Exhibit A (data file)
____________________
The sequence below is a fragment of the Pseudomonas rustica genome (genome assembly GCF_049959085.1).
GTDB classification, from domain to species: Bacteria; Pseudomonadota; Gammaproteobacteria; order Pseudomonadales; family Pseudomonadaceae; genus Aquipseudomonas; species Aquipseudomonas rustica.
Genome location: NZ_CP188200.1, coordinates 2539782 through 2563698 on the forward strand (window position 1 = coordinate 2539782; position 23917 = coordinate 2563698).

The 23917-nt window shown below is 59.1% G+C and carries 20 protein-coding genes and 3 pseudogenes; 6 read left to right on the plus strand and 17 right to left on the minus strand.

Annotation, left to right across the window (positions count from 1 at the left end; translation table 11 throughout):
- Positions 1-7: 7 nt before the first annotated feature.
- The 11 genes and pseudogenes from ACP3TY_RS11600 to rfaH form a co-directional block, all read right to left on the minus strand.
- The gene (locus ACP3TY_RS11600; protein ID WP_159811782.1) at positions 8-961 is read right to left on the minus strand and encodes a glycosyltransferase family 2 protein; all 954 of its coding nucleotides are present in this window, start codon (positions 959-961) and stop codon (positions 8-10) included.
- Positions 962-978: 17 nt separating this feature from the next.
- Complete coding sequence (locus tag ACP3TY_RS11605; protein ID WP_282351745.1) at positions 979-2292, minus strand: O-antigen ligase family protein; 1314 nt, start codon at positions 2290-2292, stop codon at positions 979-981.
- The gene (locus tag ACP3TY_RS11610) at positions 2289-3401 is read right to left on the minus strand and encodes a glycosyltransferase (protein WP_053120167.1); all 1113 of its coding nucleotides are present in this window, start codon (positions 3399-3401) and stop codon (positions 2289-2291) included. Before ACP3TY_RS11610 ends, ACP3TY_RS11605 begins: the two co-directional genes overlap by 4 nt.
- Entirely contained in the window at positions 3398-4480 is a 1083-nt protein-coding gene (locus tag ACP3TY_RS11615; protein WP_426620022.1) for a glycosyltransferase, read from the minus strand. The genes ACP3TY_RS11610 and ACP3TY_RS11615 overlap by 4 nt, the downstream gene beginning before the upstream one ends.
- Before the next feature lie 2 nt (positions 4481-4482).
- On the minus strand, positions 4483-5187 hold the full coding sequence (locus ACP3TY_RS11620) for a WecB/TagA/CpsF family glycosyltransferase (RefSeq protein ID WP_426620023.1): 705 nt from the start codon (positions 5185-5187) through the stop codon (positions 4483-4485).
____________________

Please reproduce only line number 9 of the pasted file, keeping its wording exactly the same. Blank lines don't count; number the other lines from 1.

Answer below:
- Positions 962-978: 17 nt separating this feature from the next.